The patriarchal society has long established men as superior to women. Hence, the speech pattern of men has a profound impact on our understanding of each other in that men have always been dominating and at the helm of affairs in their respective societies and families. They grew accustomed to being in charge and having complete control not only over women and slaves or properties, but even in the choice of language. This situation often gives men wider freedom in the use of some language expressions which could be seen as irresponsible or vulgarly talk when spoken by women. This research therefore, examines male speech pattern using the four Igbo plays of G.I. Nwaozuzu – Ome Ihe Jide Ofo; Ajo Obi; Nke M Ji Ka; and Eruru respectively. The study shows that male speech pattern in G.I. Nwaozuzu plays are not different from those in other plays. This is because the four plays used in the research explicitly show that there are specific speech patterns associated with male folk in the Igbo society. This speech pattern of men sometimes, emanates due to some characteristic traits which men often exhibit. These traits include aggressiveness, anger, craftiness, dominance, pride etc. Besides, men skillfully use mediums such as proverbs, idioms, metaphor, metonyms, witty statements, etc. to express their mood or display their instincts and superiority over women. Some of these characteristic traits reflective of male speech abound in the four plays of G.I. Nwaozuzu used for this study. Consequently, the study examined the linguistics, morphological, grammatical, social and stylistic features in the four plays with regards to male speech pattern within the Igbo setting. Another distinguishing element in the plays is the impact of male speech pattern on various roles and positions men occupy in their families and communities. Despite the fact that some language expressions are usually associated with men and are perceived as male speech pattern, the playwright’s works under study make one understand that some female folks can also speak in the same manner when ascribed the positions or roles of the male folks. Conclusively, the positions, roles, attitude and speech pattern of men are naturally bestowed on them right from creation. This endowment tends to make men superior in their approach to issues such as thinking in pattern of speech. Men have outstanding records in terms of bravery, intellectual, skills, wisdom, self confidence, strength, aggressiveness, domineering attitude and often intimidating. These vices are usually reflected in the male pattern of speech to make them look superior over their female counterpart in the society.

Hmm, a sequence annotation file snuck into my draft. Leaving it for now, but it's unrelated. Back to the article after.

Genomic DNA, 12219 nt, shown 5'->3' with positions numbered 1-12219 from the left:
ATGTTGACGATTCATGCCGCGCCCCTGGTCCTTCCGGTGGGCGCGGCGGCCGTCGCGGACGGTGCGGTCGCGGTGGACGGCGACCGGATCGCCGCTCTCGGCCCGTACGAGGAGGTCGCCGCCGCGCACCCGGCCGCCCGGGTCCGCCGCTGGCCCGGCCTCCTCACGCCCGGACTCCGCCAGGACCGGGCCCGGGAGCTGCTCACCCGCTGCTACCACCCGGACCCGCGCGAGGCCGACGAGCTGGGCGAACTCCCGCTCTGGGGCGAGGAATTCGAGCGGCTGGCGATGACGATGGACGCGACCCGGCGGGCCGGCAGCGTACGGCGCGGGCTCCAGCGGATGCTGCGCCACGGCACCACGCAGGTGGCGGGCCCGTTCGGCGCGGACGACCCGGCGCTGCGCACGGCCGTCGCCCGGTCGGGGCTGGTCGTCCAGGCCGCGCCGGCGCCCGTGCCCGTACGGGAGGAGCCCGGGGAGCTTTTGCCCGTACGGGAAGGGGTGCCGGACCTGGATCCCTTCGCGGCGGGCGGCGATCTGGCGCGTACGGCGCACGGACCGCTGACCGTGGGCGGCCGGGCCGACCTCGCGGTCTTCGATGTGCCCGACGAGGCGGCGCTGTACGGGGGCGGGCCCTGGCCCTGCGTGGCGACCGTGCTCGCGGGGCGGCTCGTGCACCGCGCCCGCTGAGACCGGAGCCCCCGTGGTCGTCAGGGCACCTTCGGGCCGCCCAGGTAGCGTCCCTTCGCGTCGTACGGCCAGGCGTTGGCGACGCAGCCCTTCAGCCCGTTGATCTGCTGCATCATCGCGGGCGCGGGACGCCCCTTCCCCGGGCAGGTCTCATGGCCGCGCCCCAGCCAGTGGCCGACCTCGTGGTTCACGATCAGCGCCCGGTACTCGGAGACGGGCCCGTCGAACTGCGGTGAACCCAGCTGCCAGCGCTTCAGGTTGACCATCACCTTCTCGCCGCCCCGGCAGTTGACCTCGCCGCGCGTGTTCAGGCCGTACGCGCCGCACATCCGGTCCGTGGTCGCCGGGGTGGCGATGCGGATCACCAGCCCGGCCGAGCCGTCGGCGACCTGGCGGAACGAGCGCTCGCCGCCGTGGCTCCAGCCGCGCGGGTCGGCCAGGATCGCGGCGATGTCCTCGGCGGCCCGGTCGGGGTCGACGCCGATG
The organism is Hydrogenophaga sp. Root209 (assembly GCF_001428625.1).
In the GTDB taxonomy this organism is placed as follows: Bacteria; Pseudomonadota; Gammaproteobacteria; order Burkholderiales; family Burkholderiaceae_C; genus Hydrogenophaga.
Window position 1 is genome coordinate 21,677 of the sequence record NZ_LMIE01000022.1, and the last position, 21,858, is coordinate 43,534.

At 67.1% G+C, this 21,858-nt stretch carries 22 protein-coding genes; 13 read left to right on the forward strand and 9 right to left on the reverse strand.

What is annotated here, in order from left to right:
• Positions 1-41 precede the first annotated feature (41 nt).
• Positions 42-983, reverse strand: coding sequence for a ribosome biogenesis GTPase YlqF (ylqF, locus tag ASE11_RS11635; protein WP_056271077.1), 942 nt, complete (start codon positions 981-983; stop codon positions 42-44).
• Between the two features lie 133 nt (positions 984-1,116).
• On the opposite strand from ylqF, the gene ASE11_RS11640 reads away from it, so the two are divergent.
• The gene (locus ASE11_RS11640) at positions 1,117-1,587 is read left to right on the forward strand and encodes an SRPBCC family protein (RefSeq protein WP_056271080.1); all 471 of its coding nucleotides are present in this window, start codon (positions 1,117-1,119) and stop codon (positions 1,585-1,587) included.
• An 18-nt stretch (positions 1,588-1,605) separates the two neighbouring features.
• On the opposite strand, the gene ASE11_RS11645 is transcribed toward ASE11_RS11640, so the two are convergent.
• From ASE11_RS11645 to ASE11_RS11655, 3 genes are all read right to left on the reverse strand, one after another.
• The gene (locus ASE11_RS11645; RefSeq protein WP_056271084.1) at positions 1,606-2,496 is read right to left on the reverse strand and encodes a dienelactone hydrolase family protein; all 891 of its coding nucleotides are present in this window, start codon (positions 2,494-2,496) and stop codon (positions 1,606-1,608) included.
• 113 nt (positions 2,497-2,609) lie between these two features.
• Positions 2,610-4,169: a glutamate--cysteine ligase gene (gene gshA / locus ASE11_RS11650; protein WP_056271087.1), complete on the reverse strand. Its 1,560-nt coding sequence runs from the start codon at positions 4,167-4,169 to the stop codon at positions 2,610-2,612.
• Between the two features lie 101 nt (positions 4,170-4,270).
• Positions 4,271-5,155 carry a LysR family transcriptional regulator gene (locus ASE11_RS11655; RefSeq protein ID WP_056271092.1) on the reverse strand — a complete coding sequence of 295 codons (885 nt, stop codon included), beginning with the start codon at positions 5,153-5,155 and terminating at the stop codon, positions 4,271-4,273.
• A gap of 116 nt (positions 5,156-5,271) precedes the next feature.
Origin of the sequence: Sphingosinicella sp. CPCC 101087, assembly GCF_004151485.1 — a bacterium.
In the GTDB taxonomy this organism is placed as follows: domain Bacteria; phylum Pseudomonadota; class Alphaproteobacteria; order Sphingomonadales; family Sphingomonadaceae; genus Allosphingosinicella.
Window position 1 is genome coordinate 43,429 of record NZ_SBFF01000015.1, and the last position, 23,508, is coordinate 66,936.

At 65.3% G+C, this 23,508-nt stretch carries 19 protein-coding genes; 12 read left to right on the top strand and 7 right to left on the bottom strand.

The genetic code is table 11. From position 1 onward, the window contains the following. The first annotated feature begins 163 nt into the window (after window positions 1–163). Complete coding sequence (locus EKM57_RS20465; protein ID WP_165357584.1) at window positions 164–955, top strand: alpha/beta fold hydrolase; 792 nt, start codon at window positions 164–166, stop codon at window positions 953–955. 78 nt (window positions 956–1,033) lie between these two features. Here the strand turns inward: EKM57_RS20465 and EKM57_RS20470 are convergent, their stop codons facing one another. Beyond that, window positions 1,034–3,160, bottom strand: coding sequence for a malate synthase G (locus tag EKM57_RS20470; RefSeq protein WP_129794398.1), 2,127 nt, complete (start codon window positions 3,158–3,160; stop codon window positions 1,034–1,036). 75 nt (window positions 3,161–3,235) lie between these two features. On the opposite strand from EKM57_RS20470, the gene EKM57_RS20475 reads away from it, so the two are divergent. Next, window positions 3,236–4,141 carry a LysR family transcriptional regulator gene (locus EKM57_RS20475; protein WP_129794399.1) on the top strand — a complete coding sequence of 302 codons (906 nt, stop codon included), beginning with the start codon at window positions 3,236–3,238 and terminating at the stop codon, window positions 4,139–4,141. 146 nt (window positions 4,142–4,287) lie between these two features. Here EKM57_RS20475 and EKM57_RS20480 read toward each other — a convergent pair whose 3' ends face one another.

Title Page
Table of Contents

1.1       Background of the Study
1.2       Statement of the Problem
1.3       Research Question
1.4       Purpose of the Study
1.5       Significance of the Study
1.6       Scope of the Study
1.7       Research Methodology
1.7.1    Research Instrument
1.7.2    Method of Data Collection
1.7.3    Method of Data Analysis

2.0       Review of Related Literature
2.1       Speech Pattern
2.1.1    Male Speech Pattern
2.1.2    Female Speech Pattern
2.2       Factors Eliciting Male Speech Pattern
2.3       Differences in Male and Female Speech Pattern
2.4       Effects of Male Speech Pattern on Female Gender

3.0       Male Characterization in Nwaozuzu’s Plays
3.1       Gender- based Speech Pattern
3.2       Factors            Responsible for eliciting Male Speech Pattern
            3.2.1.   Being Principles and Confident
            3.2.2.   Arrogance and Assertiveness
            3.2.3.   Craftiness
            3.2.4.   Suspicion
            3.2.5    Egocentricity
3.3       Difference in Male and female Speech Pattern
3.4       Effects of Male Speech Pattern

4.0       Analysis of Male Speech Pattern in the Play
4.1       Linguistic Analysis
            4.1.1    Idioms
            4.1.2    Metaphor
4.2       Morphological Analysis
4.3       Grammatical Analysis
            4.3.1.   Antithesis
            4.3.2.   Enclitic Appendage
4.4       Social Analysis
4.5.0    Stylistic Analysis
4.5.1    Use of Implicature Device
4.5.2    The Use of Rhetoric Device
4.6       Setting

5.1       Introduction
5.2       Findings
5.3       Summary
5.4       Conclusion



1.1        Background of the Study

Linguistics is also concerned with various aspects of the representation of gender in language. One of the earliest linguists to examine gender ways of speaking was Dane Otto Jespersen whose analysis dates as far back as 1925, and serves as a useful starting point in the exploration of the study of gender speech and its ideologies. In his article “The woman” (1990),”women’s speech is clearly deficient of men’s”. The reason for this value judgment could be that there was no adequate record of situation to serve as basis of his result of pre-conceived stereotypes.